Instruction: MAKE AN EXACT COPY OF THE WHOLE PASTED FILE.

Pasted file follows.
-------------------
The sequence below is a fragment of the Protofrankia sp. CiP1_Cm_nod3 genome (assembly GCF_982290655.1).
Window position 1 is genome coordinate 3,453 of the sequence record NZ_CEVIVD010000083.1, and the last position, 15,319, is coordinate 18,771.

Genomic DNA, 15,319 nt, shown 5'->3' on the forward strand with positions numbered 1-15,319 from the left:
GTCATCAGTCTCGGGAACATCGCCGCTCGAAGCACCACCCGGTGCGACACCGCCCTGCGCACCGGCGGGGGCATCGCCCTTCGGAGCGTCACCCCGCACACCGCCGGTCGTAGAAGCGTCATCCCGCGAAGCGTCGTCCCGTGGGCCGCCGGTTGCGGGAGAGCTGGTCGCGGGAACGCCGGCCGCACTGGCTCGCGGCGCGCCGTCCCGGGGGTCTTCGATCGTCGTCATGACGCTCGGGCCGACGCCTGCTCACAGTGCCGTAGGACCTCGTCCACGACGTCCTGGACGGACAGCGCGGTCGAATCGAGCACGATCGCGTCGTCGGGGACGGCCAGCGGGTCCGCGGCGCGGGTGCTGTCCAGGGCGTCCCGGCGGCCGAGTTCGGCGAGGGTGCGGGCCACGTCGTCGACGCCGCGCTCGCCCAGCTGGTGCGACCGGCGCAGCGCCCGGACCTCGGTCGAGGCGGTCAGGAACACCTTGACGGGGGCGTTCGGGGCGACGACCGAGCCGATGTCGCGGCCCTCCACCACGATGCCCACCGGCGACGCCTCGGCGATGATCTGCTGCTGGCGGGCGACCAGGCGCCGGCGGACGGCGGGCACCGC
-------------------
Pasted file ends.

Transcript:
The sequence below is a fragment of the Protofrankia sp. CiP1_Cm_nod3 genome (assembly GCF_982290655.1).
Window position 1 is genome coordinate 3,453 of the sequence record NZ_CEVIVD010000083.1, and the last position, 15,319, is coordinate 18,771.

Genomic DNA, 15,319 nt, shown 5'->3' on the forward strand with positions numbered 1-15,319 from the left:
GTCATCAGTCTCGGGAACATCGCCGCTCGAAGCACCACCCGGTGCGACACCGCCCTGCGCACCGGCGGGGGCATCGCCCTTCGGAGCGTCACCCCGCACACCGCCGGTCGTAGAAGCGTCATCCCGCGAAGCGTCGTCCCGTGGGCCGCCGGTTGCGGGAGAGCTGGTCGCGGGAACGCCGGCCGCACTGGCTCGCGGCGCGCCGTCCCGGGGGTCTTCGATCGTCGTCATGACGCTCGGGCCGACGCCTGCTCACAGTGCCGTAGGACCTCGTCCACGACGTCCTGGACGGACAGCGCGGTCGAATCGAGCACGATCGCGTCGTCGGGGACGGCCAGCGGGTCCGCGGCGCGGGTGCTGTCCAGGGCGTCCCGGCGGCCGAGTTCGGCGAGGGTGCGGGCCACGTCGTCGACGCCGCGCTCGCCCAGCTGGTGCGACCGGCGCAGCGCCCGGACCTCGGTCGAGGCGGTCAGGAACACCTTGACGGGGGCGTTCGGGGCGACGACCGAGCCGATGTCGCGGCCCTCCACCACGATGCCCACCGGCGACGCCTCGGCGATGATCTGCTGCTGGCGGGCGACCAGGCGCCGGCGGACGGCGGGCACCGC